5 Guiding Principles of Innovation

The reason I look up to Steve Jobs so much is because he is probably the most innovative individual of our lifetime.  You can disagree, but I’d challenge you to name someone who has changed/created more industries than Jobs has.  If you read quotes from Steve Jobs, or watch interviews it is pretty easy to see the guiding principles of innovation at Apple.

  1. Create an Experience, not a Product.
  2. Say No. A Lot.
  3. If you make a mistake, admit it quickly, and move on.
  4. Innovation isn’t about money, it’s about people and culture.
  5. Execute
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"Google pulls Recipe View out of the oven"

Check out: "Google pulls Recipe View out of the oven" - www.engadget.com http://www.engadget.com/2011/02/24/google-pulls-recipe-view-out-of-the-oven/?icid=engadget-iphone-url
Okay, so this Google announcement doesn't come with some dessert-themed upgrade, but we guarantee you'll be able to find recipes for cupcakes, gingerbread, and maybe even ice cream. Yep, those always-hungry folks in Mountain View are rolling out a new Recipe View tab, which will not only narrow your search results to show cooking recipes, but will also provide some pretty awesome ways to filter down your inevitable query for spaghetti and meatballs. The image above pretty much explains it all -- you can filter down by your ideal ingredients, cooking time, and even the calories count. Google's even making it easier for recipe website developers to add markups to their webpages so that content can eventually appear all nicely sorted on the new search pages. It should all be rolling out as we speak in the US and Japan, which really means you have no choice but to cook tonight.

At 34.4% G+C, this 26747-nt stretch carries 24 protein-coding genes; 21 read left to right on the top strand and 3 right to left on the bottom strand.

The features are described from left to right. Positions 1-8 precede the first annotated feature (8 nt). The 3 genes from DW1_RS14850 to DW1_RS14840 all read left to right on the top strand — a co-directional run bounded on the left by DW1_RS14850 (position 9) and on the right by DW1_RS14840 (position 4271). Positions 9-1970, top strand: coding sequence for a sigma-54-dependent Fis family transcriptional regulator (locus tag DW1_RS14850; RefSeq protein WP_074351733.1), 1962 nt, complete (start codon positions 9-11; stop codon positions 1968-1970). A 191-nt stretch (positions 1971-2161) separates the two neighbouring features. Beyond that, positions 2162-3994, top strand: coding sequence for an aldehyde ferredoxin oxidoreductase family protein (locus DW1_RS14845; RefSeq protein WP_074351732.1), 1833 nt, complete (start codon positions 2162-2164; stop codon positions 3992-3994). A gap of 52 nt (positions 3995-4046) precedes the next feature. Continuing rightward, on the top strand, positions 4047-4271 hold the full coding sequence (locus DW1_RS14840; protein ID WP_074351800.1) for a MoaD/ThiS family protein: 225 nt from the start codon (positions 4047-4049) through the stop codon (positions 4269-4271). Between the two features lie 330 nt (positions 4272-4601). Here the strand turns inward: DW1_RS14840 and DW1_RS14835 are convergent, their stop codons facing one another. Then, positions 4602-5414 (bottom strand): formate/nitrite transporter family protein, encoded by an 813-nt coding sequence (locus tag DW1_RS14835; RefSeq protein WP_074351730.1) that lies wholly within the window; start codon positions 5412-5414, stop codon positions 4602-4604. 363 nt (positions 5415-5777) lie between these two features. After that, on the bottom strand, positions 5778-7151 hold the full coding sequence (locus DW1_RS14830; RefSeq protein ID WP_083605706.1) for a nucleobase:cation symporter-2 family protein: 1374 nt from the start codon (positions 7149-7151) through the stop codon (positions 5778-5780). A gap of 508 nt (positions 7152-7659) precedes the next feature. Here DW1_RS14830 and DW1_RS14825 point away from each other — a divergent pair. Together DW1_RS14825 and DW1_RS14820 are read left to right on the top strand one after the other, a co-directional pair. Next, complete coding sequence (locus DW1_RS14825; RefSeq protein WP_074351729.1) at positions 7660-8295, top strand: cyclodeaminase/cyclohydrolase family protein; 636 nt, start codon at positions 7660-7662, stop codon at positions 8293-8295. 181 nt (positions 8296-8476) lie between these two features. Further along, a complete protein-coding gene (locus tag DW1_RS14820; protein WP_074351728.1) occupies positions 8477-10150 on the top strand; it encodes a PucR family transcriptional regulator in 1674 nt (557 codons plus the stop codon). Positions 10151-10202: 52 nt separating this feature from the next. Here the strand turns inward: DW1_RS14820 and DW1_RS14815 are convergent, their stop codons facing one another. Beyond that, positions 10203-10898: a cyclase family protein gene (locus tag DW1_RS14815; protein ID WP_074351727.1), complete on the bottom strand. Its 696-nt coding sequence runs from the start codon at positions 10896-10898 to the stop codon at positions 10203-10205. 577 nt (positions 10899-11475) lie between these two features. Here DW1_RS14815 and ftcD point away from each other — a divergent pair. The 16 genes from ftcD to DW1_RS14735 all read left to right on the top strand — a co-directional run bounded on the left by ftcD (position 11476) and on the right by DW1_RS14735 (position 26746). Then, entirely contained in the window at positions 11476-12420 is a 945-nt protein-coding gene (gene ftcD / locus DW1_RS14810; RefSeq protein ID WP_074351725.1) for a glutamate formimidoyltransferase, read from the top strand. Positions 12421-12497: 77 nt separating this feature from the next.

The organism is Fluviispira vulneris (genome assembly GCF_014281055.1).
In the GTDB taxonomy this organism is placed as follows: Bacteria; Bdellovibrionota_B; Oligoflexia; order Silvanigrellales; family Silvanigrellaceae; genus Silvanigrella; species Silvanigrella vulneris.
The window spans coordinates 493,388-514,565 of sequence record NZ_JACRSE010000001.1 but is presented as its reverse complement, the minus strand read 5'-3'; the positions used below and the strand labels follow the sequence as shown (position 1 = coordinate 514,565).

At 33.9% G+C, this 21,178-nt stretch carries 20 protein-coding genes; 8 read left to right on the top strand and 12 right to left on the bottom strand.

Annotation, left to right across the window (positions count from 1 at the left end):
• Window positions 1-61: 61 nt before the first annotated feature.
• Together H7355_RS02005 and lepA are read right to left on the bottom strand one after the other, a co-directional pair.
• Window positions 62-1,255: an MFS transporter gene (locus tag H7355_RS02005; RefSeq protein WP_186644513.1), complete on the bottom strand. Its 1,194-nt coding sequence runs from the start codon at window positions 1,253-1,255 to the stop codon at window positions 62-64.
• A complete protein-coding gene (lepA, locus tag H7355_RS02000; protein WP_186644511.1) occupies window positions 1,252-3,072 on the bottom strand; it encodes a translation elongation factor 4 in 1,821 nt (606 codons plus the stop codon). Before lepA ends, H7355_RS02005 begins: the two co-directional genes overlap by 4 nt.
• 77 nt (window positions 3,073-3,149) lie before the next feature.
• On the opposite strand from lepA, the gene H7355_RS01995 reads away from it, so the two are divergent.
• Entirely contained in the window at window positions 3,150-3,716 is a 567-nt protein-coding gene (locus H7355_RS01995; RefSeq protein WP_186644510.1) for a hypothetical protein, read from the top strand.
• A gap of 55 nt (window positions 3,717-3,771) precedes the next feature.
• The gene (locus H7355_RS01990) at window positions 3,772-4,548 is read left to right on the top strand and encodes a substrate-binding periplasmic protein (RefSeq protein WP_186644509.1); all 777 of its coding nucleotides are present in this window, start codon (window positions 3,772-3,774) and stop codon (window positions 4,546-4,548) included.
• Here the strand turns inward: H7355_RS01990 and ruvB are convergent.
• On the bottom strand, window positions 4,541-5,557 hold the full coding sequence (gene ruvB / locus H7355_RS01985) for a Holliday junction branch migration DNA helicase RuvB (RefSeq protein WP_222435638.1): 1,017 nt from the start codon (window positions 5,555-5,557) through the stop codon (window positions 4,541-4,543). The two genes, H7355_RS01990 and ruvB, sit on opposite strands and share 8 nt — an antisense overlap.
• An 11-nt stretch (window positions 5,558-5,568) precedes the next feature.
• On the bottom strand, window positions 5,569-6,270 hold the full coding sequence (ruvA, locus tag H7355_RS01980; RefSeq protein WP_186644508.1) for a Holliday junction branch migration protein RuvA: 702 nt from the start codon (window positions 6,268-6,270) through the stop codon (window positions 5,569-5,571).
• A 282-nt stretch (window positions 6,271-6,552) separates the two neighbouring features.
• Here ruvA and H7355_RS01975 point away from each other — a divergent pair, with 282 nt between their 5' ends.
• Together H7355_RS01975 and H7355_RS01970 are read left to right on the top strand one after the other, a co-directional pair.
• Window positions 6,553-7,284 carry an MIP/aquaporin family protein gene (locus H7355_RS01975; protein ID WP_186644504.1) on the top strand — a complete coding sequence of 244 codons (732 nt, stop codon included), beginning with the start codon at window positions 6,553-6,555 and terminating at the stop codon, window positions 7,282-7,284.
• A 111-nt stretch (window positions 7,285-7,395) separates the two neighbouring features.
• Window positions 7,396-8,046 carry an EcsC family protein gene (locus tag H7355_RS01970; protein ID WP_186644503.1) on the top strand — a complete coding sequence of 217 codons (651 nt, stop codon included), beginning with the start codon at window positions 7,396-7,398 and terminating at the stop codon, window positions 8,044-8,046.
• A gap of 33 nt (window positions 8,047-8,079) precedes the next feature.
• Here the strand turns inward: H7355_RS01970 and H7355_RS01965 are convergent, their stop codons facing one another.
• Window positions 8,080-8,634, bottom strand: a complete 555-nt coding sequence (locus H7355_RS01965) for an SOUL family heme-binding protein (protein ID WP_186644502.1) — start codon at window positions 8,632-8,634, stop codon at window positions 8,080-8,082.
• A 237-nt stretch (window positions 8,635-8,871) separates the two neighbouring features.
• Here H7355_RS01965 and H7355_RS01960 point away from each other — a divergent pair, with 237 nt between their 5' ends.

Source: Google Recipe View


This article came from the Engadget iPhone App, which features everything from the latest smartphone news, to reviews and hands-on looks at laptops, HDTVs, gaming, and more. To learn more about the app or download it go here: http://www.engadget.com/downloads/iphone

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Design Language News

AT&T handing over 1000 free rollover minutes to all of its customers

Fisher Price releases iCan Play Case

You know who you can count on to protect your technology? Fisher Price, that's who. We know, it sounds a bit crazy, but what other company out there is thinking about safeguarding your gadgets from those adorable yet greasy-handed kids? The company is kicking off Toy Fair with a few new gadgets that do just that, and first up, is that cute little Laugh & Learn iCan Play iPhone case up there. The $20 plastic enclosure stores any generation iPhone or iPod Touch and has a screen cover to protect your precious capacitive LCD from "dribbles and drool." Seriously, OtterBox has its work cut out -- the toy even has rattles and handles to entertain when mommy or daddy have to yank the phone out to make a call. And because looking at e-mails, texts, or apps could get bit boring for those three to 36-month-olds after awhile, Fisher is adding a few new Laugh & Learn apps to the App Store later this month. 

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Article: Start With an Empty Box « UX Crank

Start With an Empty Box « UX Crank


Instead, for every slide you create, assume it should be blank. Even better, assume that no slide exists. Start from nothing, asking yourself why the slide needs to be created. Then for every element you add ask yourself, in as snotty a tone as possible, why that element absolutely has to be added.